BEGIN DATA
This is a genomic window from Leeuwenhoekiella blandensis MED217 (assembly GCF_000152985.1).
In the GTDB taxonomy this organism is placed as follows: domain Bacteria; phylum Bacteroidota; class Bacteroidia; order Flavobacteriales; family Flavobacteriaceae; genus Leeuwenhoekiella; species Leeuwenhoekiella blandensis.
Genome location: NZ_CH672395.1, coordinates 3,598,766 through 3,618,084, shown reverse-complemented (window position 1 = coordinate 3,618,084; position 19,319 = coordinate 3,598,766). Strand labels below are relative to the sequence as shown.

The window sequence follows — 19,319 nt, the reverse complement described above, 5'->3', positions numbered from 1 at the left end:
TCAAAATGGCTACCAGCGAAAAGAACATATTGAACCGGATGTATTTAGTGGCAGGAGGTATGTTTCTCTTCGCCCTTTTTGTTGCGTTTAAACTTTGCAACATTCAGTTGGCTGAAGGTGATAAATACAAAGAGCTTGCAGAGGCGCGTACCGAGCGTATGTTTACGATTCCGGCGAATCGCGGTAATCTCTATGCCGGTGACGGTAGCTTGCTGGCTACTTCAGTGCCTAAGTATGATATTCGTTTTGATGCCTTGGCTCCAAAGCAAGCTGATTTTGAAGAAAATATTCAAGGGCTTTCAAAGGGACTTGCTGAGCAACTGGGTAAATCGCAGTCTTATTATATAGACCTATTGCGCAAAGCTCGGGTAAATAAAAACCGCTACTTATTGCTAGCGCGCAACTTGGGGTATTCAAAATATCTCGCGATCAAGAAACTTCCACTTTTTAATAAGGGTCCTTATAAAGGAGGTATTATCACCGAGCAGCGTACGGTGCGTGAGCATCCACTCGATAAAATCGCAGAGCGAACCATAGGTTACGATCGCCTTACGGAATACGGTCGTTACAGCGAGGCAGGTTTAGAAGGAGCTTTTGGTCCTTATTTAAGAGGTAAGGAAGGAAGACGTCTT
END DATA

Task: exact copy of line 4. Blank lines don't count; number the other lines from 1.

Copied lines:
The window sequence follows — 19,319 nt, the reverse complement described above, 5'->3', positions numbered from 1 at the left end: